Trail Talk interview: Eli Boschetto

Paradise Park, Mount Hood

Eli’s favorite spots on Mount Hood:

Dayhike: Heather Canyon on the east side of the Mountain is an amazing hike that doesn’t see a lot of trail traffic, and is a nice sampling of the mountain’s varied terrain. The views are incredible, and there are lots of wildflowers and a big waterfall.

Backpack: Paradise Park can’t be beat. It’s one of Mount Hood’s main highlights. The trip is a grinder, with nearly 4K of elevation variance over the round trip, but the views and the flowers make all the effort worth it. Of course, the 42-mile Timberline Trail around the entire mountain is the ultimate Mount Hood experience.

Snowshoe: There are quite a few SnoParks on Mount Hood, but my favorite is Frog Lake. This small lake a little south of the mountain has nice views, fewer crowds than other parks, and is a good destination for entry-level snowshoers. 

Trail Trifecta

Three favorite trails

  1. John Muir Trail in California’s Sierra Nevada
  2. The Quiraing on Scotland’s Isle of Skye
  3. Panorama Ridge in BC’s Garibaldi Provincial Park

Three favorite ‘can’t do without’ gear items for backpacking

  1. Helinox ultralight camp chair
  2. Snow Peak titanium whiskey flask
  3. Hydro Flask insulated water bottle

Three favorite trail foods

  1. Packit Gourmet tortilla soup – real comfort food!
  2. Fritos – never eat them any other time except on trail
  3. Roonies – bite-size chocolate, espresso and coconut!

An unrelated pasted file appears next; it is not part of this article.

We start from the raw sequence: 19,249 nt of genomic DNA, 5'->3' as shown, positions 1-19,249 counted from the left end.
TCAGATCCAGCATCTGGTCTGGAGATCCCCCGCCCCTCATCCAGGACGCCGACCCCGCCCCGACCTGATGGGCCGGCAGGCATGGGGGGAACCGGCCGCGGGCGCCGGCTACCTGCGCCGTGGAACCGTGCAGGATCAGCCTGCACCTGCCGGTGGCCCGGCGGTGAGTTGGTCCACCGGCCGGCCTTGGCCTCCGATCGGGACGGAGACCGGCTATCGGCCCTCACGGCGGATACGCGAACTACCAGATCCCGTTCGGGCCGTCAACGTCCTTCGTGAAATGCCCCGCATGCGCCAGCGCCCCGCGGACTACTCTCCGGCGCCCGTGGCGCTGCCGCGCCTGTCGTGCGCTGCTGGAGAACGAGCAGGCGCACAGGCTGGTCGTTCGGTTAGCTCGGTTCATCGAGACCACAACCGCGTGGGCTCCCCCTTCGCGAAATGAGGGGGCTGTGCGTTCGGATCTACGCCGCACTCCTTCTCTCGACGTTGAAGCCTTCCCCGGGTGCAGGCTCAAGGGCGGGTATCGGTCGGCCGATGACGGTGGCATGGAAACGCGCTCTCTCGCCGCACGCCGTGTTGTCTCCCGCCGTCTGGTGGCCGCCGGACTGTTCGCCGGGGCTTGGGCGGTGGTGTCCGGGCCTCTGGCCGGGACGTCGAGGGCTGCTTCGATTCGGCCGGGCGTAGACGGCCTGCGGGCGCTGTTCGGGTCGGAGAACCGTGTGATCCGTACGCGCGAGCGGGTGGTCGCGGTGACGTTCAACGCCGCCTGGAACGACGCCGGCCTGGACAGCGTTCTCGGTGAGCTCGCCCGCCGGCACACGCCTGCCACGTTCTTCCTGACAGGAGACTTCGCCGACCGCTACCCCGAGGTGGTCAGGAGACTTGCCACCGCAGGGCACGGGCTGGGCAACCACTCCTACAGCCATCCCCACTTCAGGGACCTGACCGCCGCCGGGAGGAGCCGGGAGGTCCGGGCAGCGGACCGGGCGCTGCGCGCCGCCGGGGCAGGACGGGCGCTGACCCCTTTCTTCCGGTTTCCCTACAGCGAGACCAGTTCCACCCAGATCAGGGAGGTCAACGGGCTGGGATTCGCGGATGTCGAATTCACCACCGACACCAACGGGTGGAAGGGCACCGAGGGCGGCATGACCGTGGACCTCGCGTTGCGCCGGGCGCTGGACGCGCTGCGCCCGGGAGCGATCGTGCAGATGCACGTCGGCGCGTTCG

Trail Talk interview: Eli Boschetto

Tell us about your experience with the Granite Gear Grounds Keepers.

I never thought picking up trash could be fun. But after just a short time, I became obsessed with finding and packing out as much trail waste as I could find. Even after my year as a Grounds Keeper, it’s become a habit to still pick up and pack out all the trash I find. 

Biggest LNT pet peeve (and what people can do instead)?

I HATE finding people’s dog waste bags left on or beside the trail. This is just gross. If you’re going to hike with your dog, just pack an extra ziptop bag and throw that shit in your pack. Don’t leave it as an eyesore for everyone else—or worse, forget to pick it up on you way back. Not cool!

How can we stay in touch with PCT: Oregon?

You can get the latest news and updates at You can also follow PCT: Oregon on Instagram, Facebook and Twitter at @pctoregon.

I Heart Pacific Northwest is a participant in affiliate link programs through Amazon and Avantlink, which provides a small commission if a purchase is made through gear links on this site. This does not change the price of the item. I am not sponsored by any gear companies and the items listed here are owned by me and unless otherwise stated, are purchased with my own funds. My policy is to only link to products that I've used and would recommend. Thank you for supporting this blog!